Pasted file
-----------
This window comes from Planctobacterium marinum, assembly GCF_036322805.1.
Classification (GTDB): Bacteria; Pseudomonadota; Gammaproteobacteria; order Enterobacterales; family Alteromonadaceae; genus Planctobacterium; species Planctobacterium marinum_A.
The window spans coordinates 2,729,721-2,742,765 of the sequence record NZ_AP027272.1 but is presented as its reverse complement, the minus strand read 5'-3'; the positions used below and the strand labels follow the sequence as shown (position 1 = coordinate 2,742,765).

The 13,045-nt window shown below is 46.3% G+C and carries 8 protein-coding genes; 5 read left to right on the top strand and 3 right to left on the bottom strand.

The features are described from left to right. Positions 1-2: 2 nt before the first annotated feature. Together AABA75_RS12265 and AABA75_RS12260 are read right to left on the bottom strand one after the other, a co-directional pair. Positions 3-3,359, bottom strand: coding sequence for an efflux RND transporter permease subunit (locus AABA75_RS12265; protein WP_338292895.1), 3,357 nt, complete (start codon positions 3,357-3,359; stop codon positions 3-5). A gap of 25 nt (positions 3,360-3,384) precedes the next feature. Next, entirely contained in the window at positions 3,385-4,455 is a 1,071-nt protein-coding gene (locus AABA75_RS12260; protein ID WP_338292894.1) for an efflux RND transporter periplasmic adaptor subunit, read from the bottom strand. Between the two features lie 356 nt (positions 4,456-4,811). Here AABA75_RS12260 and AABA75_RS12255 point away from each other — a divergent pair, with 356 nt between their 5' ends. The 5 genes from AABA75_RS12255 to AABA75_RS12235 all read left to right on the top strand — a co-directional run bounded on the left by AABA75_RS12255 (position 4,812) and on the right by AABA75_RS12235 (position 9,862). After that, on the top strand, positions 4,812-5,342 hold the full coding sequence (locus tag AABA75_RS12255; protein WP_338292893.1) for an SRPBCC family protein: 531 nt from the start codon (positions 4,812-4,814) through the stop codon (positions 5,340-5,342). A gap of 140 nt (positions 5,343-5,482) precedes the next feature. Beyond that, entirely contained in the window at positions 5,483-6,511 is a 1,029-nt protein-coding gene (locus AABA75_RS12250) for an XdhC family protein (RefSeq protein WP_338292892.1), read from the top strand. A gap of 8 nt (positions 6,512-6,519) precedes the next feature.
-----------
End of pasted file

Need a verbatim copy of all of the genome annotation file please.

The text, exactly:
This window comes from Planctobacterium marinum, assembly GCF_036322805.1.
Classification (GTDB): Bacteria; Pseudomonadota; Gammaproteobacteria; order Enterobacterales; family Alteromonadaceae; genus Planctobacterium; species Planctobacterium marinum_A.
The window spans coordinates 2,729,721-2,742,765 of the sequence record NZ_AP027272.1 but is presented as its reverse complement, the minus strand read 5'-3'; the positions used below and the strand labels follow the sequence as shown (position 1 = coordinate 2,742,765).

The 13,045-nt window shown below is 46.3% G+C and carries 8 protein-coding genes; 5 read left to right on the top strand and 3 right to left on the bottom strand.

The features are described from left to right. Positions 1-2: 2 nt before the first annotated feature. Together AABA75_RS12265 and AABA75_RS12260 are read right to left on the bottom strand one after the other, a co-directional pair. Positions 3-3,359, bottom strand: coding sequence for an efflux RND transporter permease subunit (locus AABA75_RS12265; protein WP_338292895.1), 3,357 nt, complete (start codon positions 3,357-3,359; stop codon positions 3-5). A gap of 25 nt (positions 3,360-3,384) precedes the next feature. Next, entirely contained in the window at positions 3,385-4,455 is a 1,071-nt protein-coding gene (locus AABA75_RS12260; protein ID WP_338292894.1) for an efflux RND transporter periplasmic adaptor subunit, read from the bottom strand. Between the two features lie 356 nt (positions 4,456-4,811). Here AABA75_RS12260 and AABA75_RS12255 point away from each other — a divergent pair, with 356 nt between their 5' ends. The 5 genes from AABA75_RS12255 to AABA75_RS12235 all read left to right on the top strand — a co-directional run bounded on the left by AABA75_RS12255 (position 4,812) and on the right by AABA75_RS12235 (position 9,862). After that, on the top strand, positions 4,812-5,342 hold the full coding sequence (locus tag AABA75_RS12255; protein WP_338292893.1) for an SRPBCC family protein: 531 nt from the start codon (positions 4,812-4,814) through the stop codon (positions 5,340-5,342). A gap of 140 nt (positions 5,343-5,482) precedes the next feature. Beyond that, entirely contained in the window at positions 5,483-6,511 is a 1,029-nt protein-coding gene (locus AABA75_RS12250) for an XdhC family protein (RefSeq protein WP_338292892.1), read from the top strand. A gap of 8 nt (positions 6,512-6,519) precedes the next feature.